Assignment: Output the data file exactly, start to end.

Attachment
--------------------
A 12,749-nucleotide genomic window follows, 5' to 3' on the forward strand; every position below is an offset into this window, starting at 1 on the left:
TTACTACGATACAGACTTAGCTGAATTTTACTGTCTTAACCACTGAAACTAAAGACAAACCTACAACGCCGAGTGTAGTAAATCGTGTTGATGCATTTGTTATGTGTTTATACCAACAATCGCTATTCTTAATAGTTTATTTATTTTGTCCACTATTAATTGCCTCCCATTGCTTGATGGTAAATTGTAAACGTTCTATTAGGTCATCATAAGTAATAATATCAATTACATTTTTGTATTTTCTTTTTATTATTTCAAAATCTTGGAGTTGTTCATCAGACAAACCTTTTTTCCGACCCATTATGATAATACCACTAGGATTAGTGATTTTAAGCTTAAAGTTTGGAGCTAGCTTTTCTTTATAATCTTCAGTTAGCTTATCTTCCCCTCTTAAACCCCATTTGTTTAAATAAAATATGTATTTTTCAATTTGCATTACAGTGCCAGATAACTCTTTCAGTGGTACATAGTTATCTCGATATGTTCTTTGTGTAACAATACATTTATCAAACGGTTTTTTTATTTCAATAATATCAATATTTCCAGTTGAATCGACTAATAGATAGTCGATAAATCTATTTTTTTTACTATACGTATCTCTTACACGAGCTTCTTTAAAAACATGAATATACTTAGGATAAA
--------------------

A 12,749-nucleotide genomic window follows, 5' to 3' on the forward strand; every position below is an offset into this window, starting at 1 on the left:
TTACTACGATACAGACTTAGCTGAATTTTACTGTCTTAACCACTGAAACTAAAGACAAACCTACAACGCCGAGTGTAGTAAATCGTGTTGATGCATTTGTTATGTGTTTATACCAACAATCGCTATTCTTAATAGTTTATTTATTTTGTCCACTATTAATTGCCTCCCATTGCTTGATGGTAAATTGTAAACGTTCTATTAGGTCATCATAAGTAATAATATCAATTACATTTTTGTATTTTCTTTTTATTATTTCAAAATCTTGGAGTTGTTCATCAGACAAACCTTTTTTCCGACCCATTATGATAATACCACTAGGATTAGTGATTTTAAGCTTAAAGTTTGGAGCTAGCTTTTCTTTATAATCTTCAGTTAGCTTATCTTCCCCTCTTAAACCCCATTTGTTTAAATAAAATATGTATTTTTCAATTTGCATTACAGTGCCAGATAACTCTTTCAGTGGTACATAGTTATCTCGATATGTTCTTTGTGTAACAATACATTTATCAAACGGTTTTTTTATTTCAATAATATCAATATTTCCAGTTGAATCGACTAATAGATAGTCGATAAATCTATTTTTTTTACTATACGTATCTCTTACACGAGCTTCTTTAAAAACATGAATATACTTAGGATAAA